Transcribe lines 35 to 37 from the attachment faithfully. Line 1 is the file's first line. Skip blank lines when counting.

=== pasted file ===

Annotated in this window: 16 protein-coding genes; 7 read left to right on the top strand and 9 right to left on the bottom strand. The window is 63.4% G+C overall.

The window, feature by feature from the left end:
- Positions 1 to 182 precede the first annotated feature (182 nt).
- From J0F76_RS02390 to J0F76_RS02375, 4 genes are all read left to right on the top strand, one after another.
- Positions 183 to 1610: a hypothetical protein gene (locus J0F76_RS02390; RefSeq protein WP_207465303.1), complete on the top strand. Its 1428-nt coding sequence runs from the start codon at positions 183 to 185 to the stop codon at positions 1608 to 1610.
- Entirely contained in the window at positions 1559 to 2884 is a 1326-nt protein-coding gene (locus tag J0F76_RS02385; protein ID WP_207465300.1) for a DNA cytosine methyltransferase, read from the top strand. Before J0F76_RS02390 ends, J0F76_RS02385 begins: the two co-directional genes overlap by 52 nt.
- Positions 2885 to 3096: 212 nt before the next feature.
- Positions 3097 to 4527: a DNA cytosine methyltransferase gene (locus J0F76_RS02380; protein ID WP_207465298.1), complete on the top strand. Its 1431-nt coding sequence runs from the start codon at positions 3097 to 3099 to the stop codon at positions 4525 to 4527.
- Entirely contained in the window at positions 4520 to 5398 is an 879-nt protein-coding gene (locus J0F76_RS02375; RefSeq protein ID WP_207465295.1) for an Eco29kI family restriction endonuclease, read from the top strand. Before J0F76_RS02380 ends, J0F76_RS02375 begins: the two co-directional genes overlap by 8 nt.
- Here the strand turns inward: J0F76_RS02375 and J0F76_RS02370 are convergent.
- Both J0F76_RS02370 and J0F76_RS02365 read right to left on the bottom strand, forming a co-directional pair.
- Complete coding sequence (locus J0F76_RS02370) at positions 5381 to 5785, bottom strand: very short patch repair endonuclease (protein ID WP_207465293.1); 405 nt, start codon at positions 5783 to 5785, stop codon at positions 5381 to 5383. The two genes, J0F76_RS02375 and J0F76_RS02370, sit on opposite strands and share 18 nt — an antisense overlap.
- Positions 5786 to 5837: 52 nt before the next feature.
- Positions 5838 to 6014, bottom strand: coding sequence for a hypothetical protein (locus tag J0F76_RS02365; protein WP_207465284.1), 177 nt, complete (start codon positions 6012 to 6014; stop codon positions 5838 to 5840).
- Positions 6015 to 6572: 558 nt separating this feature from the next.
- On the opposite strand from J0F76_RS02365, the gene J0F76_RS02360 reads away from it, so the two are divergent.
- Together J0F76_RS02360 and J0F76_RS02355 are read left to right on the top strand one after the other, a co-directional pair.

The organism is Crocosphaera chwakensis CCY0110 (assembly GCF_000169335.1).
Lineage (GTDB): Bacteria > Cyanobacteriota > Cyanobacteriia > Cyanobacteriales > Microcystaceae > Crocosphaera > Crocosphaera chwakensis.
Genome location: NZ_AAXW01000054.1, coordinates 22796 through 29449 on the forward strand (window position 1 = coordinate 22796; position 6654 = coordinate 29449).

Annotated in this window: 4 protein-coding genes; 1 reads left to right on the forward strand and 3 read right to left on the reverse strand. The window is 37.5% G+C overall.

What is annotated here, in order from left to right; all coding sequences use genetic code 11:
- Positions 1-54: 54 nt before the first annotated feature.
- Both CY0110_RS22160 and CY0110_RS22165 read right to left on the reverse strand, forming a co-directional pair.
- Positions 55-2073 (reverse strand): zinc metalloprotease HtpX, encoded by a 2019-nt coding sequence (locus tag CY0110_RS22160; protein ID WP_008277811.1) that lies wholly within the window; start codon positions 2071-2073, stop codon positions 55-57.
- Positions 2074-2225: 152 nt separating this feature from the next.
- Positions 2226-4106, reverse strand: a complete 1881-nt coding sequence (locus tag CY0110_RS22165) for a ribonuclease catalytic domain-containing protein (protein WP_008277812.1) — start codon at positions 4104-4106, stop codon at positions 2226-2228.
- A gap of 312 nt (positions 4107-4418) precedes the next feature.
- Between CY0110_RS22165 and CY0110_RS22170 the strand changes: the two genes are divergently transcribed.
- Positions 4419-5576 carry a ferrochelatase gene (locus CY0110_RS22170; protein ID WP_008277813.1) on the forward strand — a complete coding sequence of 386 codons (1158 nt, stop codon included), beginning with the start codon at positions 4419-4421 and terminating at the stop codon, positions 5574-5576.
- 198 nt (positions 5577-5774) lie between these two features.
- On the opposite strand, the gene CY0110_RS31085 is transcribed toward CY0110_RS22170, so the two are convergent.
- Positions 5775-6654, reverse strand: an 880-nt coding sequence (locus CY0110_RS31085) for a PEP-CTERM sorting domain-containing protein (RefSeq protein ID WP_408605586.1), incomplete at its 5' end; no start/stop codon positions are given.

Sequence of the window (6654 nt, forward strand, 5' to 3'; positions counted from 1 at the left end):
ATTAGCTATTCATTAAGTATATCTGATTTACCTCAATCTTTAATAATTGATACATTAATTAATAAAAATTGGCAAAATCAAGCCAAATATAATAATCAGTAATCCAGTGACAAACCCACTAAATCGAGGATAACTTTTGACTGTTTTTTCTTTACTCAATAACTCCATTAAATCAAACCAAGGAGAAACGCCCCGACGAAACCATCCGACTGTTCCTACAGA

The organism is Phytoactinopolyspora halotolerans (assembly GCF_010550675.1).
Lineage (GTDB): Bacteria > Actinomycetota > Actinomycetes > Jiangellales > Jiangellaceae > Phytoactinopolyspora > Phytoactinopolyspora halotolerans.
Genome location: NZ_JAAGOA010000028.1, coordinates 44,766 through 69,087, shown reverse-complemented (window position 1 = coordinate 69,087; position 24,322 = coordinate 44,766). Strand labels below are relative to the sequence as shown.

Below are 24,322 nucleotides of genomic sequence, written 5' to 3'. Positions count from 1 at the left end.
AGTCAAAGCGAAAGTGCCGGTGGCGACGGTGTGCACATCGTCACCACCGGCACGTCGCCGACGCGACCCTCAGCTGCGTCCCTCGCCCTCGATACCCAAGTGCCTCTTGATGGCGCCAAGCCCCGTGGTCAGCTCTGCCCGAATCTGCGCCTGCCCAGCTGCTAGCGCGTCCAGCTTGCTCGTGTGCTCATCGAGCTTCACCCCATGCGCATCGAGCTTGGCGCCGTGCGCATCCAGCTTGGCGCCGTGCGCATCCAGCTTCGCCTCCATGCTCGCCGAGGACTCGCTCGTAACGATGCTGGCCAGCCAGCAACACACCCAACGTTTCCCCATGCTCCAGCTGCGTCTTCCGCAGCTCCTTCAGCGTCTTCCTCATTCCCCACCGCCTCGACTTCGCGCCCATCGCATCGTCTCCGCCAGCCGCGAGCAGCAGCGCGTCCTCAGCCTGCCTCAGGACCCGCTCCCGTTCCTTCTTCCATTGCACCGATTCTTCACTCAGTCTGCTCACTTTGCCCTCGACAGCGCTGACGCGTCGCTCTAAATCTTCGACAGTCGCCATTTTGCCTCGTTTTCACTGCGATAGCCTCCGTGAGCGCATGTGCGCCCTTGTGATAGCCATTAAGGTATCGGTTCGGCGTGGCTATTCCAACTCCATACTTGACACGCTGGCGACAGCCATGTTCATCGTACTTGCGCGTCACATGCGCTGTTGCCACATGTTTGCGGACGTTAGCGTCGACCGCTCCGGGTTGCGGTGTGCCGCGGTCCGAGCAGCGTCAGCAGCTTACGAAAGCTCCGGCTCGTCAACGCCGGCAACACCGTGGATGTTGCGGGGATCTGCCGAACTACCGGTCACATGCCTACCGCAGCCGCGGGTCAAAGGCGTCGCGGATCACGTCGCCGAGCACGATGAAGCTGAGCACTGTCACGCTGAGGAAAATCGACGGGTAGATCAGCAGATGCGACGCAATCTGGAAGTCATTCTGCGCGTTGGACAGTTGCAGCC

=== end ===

ATTAGCTATTCATTAAGTATATCTGATTTACCTCAATCTTTAATAATTGATACATTAATTAATAAAAATTGGCAAAATCAAGCCAAATATAATAATCAGTAATCCAGTGACAAACCCACTAAATCGAGGATAACTTTTGACTGTTTTTTCTTTACTCAATAACTCCATTAAATCAAACCAAGGAGAAACGCCCCGACGAAACCATCCGACTGTTCCTACAGA

The organism is Phytoactinopolyspora halotolerans (assembly GCF_010550675.1).
Lineage (GTDB): Bacteria > Actinomycetota > Actinomycetes > Jiangellales > Jiangellaceae > Phytoactinopolyspora > Phytoactinopolyspora halotolerans.